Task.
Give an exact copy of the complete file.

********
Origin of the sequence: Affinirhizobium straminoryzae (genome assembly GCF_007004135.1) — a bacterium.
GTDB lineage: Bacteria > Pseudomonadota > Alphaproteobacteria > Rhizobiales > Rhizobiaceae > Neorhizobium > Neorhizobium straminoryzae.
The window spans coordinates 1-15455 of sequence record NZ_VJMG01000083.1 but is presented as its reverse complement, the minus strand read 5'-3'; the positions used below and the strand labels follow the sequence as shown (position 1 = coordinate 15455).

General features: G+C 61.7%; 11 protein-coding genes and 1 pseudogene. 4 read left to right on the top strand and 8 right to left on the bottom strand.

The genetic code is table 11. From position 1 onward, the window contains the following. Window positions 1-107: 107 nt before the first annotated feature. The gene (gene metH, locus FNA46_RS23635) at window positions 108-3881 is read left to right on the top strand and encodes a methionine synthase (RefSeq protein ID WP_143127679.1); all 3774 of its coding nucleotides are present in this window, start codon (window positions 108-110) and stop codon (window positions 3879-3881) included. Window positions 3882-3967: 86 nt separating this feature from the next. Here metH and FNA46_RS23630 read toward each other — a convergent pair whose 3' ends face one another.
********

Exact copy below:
Origin of the sequence: Affinirhizobium straminoryzae (genome assembly GCF_007004135.1) — a bacterium.
GTDB lineage: Bacteria > Pseudomonadota > Alphaproteobacteria > Rhizobiales > Rhizobiaceae > Neorhizobium > Neorhizobium straminoryzae.
The window spans coordinates 1-15455 of sequence record NZ_VJMG01000083.1 but is presented as its reverse complement, the minus strand read 5'-3'; the positions used below and the strand labels follow the sequence as shown (position 1 = coordinate 15455).

General features: G+C 61.7%; 11 protein-coding genes and 1 pseudogene. 4 read left to right on the top strand and 8 right to left on the bottom strand.

The genetic code is table 11. From position 1 onward, the window contains the following. Window positions 1-107: 107 nt before the first annotated feature. The gene (gene metH, locus FNA46_RS23635) at window positions 108-3881 is read left to right on the top strand and encodes a methionine synthase (RefSeq protein ID WP_143127679.1); all 3774 of its coding nucleotides are present in this window, start codon (window positions 108-110) and stop codon (window positions 3879-3881) included. Window positions 3882-3967: 86 nt separating this feature from the next. Here metH and FNA46_RS23630 read toward each other — a convergent pair whose 3' ends face one another.